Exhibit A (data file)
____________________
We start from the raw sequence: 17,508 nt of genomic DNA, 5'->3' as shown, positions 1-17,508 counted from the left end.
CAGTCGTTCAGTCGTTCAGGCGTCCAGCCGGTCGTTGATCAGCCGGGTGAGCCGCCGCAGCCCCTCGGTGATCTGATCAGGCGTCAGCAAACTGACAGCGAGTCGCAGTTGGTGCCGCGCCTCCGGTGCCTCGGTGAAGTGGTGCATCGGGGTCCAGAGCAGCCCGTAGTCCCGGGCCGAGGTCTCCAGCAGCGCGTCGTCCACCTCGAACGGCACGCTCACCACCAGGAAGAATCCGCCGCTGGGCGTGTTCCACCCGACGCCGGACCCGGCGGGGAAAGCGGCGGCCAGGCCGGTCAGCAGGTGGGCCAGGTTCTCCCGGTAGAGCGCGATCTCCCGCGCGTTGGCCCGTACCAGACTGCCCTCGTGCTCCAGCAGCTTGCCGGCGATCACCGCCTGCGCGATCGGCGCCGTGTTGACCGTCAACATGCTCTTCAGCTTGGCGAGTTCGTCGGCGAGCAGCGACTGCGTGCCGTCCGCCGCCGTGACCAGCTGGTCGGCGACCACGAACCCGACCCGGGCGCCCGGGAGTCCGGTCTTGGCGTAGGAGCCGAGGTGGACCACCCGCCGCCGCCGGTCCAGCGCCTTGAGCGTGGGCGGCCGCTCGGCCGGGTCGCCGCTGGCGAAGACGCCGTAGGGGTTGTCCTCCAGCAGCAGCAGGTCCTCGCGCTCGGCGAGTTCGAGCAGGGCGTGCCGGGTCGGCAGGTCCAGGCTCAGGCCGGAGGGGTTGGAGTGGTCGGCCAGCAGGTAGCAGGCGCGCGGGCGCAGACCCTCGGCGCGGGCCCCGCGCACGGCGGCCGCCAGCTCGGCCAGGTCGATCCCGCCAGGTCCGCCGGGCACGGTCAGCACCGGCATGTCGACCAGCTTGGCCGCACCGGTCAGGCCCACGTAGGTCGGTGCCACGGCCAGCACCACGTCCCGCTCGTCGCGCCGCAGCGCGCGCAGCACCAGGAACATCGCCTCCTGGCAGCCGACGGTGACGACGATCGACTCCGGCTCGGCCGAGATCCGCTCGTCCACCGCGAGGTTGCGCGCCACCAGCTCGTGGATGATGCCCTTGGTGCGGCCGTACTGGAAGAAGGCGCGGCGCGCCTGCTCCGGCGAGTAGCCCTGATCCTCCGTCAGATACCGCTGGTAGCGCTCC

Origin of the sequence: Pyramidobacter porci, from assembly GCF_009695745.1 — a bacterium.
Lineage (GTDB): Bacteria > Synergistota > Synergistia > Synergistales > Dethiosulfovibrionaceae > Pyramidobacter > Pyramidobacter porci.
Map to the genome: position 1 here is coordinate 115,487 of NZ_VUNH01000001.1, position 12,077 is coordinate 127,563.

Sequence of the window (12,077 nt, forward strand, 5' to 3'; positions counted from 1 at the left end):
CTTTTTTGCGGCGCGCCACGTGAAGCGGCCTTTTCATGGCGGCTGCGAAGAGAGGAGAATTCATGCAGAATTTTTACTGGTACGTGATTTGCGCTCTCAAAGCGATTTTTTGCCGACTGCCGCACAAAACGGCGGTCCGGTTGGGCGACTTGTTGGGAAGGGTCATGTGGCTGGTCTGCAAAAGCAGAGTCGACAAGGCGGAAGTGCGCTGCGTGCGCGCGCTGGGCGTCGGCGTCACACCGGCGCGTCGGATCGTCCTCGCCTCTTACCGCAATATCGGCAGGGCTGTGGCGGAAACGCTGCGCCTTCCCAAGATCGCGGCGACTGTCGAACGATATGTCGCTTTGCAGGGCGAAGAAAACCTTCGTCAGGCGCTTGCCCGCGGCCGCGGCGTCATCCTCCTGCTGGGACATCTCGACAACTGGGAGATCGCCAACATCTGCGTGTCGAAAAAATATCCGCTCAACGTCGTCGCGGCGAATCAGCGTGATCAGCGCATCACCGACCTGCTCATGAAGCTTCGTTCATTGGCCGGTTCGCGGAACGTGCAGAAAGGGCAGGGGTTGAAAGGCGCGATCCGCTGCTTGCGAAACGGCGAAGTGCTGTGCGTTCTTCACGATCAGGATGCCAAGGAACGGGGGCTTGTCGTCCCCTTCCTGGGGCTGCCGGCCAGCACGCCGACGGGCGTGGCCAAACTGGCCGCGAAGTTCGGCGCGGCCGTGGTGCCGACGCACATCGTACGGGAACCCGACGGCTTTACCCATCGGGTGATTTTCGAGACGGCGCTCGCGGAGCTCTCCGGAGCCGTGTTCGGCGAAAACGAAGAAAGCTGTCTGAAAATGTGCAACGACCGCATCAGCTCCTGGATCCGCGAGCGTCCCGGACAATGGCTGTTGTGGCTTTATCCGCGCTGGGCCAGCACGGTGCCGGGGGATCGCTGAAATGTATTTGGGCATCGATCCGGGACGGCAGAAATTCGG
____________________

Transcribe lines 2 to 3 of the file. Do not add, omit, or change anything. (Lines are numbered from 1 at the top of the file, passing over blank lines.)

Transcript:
CAGTCGTTCAGTCGTTCAGGCGTCCAGCCGGTCGTTGATCAGCCGGGTGAGCCGCCGCAGCCCCTCGGTGATCTGATCAGGCGTCAGCAAACTGACAGCGAGTCGCAGTTGGTGCCGCGCCTCCGGTGCCTCGGTGAAGTGGTGCATCGGGGTCCAGAGCAGCCCGTAGTCCCGGGCCGAGGTCTCCAGCAGCGCGTCGTCCACCTCGAACGGCACGCTCACCACCAGGAAGAATCCGCCGCTGGGCGTGTTCCACCCGACGCCGGACCCGGCGGGGAAAGCGGCGGCCAGGCCGGTCAGCAGGTGGGCCAGGTTCTCCCGGTAGAGCGCGATCTCCCGCGCGTTGGCCCGTACCAGACTGCCCTCGTGCTCCAGCAGCTTGCCGGCGATCACCGCCTGCGCGATCGGCGCCGTGTTGACCGTCAACATGCTCTTCAGCTTGGCGAGTTCGTCGGCGAGCAGCGACTGCGTGCCGTCCGCCGCCGTGACCAGCTGGTCGGCGACCACGAACCCGACCCGGGCGCCCGGGAGTCCGGTCTTGGCGTAGGAGCCGAGGTGGACCACCCGCCGCCGCCGGTCCAGCGCCTTGAGCGTGGGCGGCCGCTCGGCCGGGTCGCCGCTGGCGAAGACGCCGTAGGGGTTGTCCTCCAGCAGCAGCAGGTCCTCGCGCTCGGCGAGTTCGAGCAGGGCGTGCCGGGTCGGCAGGTCCAGGCTCAGGCCGGAGGGGTTGGAGTGGTCGGCCAGCAGGTAGCAGGCGCGCGGGCGCAGACCCTCGGCGCGGGCCCCGCGCACGGCGGCCGCCAGCTCGGCCAGGTCGATCCCGCCAGGTCCGCCGGGCACGGTCAGCACCGGCATGTCGACCAGCTTGGCCGCACCGGTCAGGCCCACGTAGGTCGGTGCCACGGCCAGCACCACGTCCCGCTCGTCGCGCCGCAGCGCGCGCAGCACCAGGAACATCGCCTCCTGGCAGCCGACGGTGACGACGATCGACTCCGGCTCGGCCGAGATCCGCTCGTCCACCGCGAGGTTGCGCGCCACCAGCTCGTGGATGATGCCCTTGGTGCGGCCGTACTGGAAGAAGGCGCGGCGCGCCTGCTCCGGCGAGTAGCCCTGATCCTCCGTCAGATACCGCTGGTAGCGCTCC

Origin of the sequence: Pyramidobacter porci, from assembly GCF_009695745.1 — a bacterium.